Broaden your horizon
DNA, WEST COAST STORIES
FRIDAY, MAY 23, 2014 MUMBAI
On the occasion of World Day for Cultural Diversity for Dialogue and Development on 21 May, we talk to Westcoast residents on how learning new languages can open new doors and perspectives
Caroline Diana @carolworth
Teach a man to fish and you feed him for a lifetime. Teach a man a foreign language and you make him a man of the world! “Many assume that knowledge of a foreign language is a fashion statement, but they could not be more wrong,” says Avishek Mehta, a resident of Kandivali West, who has just started learning Mandarin Chinese. “Of course, interacting with people of different nationalities, translation and interpretation do help people on both sides of the table, but there is much more that a new language can do. It makes you think and feel differently. It creates a global compassion of sorts,” says Mehta.
Indians with knowledge of foreign languages, especially European languages like Spanish, French and German, are being recruited by renowned multi-national companies like Google, Cap Gemini, Yahoo and Deloitte, to name a few. Vishaka Joshi, French tutor, says, “India plays a big role in French companies. Currently, the largest French employer in India, Cap Gemini, has more than 40,000 employees in India.”
“The present generation has realized the importance of knowing a foreign language,” says Jagrit Kaur Plaha, Spanish language expert and the deputy branch manager of Instituto Hispania, Santacruz West. “Spanish being the second most widely spoken language, next to English, has attracted a lot of talent from India, as South American countries are keen to do business with India. Indians, who work in Spain or South America, learn Spanish and go on to live there for several years,” she says. Dinesh Govindani, Spanish tutor with Academia De Español, Andheri West, says, “Knowledge of any foreign language will add value to the country, its businesses and improve foreign relations.”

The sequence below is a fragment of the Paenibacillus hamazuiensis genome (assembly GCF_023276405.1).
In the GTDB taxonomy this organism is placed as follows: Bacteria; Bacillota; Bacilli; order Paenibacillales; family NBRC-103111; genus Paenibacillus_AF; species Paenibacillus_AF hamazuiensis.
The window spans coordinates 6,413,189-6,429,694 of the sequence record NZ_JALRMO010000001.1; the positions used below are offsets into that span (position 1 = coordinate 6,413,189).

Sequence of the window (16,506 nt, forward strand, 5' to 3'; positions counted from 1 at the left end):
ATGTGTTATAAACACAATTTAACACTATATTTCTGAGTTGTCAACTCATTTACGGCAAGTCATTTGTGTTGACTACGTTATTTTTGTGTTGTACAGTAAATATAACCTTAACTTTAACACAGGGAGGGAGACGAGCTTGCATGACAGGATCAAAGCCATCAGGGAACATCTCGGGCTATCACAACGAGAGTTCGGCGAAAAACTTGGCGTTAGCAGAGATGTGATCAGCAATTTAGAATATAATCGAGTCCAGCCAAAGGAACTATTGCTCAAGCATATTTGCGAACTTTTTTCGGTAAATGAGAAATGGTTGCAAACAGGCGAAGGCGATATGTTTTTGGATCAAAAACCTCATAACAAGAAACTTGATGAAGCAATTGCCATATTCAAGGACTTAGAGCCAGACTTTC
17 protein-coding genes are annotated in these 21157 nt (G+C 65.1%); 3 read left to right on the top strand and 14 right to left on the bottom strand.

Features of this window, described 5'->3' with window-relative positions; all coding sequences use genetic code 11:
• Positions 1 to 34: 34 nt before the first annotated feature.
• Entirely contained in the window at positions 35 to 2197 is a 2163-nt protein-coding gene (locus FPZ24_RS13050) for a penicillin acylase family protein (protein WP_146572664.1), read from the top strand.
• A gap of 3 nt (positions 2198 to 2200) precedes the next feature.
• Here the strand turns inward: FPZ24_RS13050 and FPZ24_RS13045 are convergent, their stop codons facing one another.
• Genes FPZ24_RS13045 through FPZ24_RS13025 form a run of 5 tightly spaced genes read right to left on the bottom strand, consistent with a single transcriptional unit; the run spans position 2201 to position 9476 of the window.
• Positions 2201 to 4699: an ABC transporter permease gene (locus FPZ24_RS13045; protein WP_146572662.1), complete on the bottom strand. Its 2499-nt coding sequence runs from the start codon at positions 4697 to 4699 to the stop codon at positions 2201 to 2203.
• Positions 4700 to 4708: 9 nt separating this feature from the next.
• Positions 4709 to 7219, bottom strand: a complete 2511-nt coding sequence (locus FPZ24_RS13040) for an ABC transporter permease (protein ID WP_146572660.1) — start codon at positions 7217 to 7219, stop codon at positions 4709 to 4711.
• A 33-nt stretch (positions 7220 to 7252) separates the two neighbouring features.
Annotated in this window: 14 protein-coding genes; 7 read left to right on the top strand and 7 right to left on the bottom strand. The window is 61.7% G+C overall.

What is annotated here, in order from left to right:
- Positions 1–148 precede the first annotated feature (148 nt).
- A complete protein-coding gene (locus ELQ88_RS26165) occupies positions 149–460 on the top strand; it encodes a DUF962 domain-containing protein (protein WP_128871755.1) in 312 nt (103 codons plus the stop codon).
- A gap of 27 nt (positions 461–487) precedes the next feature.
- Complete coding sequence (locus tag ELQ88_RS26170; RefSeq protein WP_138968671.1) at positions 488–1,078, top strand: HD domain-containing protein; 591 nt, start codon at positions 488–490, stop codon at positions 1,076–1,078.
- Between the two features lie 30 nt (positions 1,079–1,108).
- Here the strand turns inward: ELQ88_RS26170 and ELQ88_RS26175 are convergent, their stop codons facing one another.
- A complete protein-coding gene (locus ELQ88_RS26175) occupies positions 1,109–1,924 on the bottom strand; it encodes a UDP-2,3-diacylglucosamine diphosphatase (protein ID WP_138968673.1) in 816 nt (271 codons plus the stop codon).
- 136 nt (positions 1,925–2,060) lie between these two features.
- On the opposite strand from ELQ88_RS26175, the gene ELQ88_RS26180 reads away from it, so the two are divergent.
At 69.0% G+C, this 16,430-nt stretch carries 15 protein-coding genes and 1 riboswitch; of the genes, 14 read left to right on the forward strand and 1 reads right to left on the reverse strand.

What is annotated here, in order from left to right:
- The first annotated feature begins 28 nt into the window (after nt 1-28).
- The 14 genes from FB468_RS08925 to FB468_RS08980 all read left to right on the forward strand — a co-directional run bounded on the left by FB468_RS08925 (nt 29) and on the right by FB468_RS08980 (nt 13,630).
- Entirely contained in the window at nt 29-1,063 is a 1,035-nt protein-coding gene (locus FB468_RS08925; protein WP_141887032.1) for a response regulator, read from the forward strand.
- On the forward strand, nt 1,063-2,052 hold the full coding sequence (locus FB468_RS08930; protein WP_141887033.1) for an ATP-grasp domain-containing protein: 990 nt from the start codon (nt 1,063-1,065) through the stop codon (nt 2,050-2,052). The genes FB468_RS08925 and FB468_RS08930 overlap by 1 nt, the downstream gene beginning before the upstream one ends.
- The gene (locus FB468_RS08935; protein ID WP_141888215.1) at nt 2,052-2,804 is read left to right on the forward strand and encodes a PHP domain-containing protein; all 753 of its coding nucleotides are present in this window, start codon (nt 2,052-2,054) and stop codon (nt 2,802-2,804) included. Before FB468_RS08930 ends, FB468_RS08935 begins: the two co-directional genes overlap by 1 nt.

Govindani also points out, “Healthcare is booming across the world. When an Indian doctor applies for a job in Europe, the basic criterion that hospitals look for is whether he or she can speak the language of that country. Unless the doctor can communicate in a language that the patient understands, he will not be able to help the patient.” Another interesting trend that Govindani drew our attention to is that of Bollywood actors being keen to learn foreign languages. Currently, the focus is Spanish, as Indian actors are getting many offers from Latin American countries. Govindani adds, “Also, several Indian religious texts have been and continue to be translated into different foreign languages. People across the world are drawn towards the Bhagvad Gita and the Vedas. There are several language specialists who are working in tandem to get the sacred texts translated in different languages. This has led to the dissemination of Indian religion, arts and culture.”
Knowledge of new languages opens doors for newer and better perspectives, thereby creating peace and harmony, which are the need of the hour.
Below is the link to the article on DNA’s website: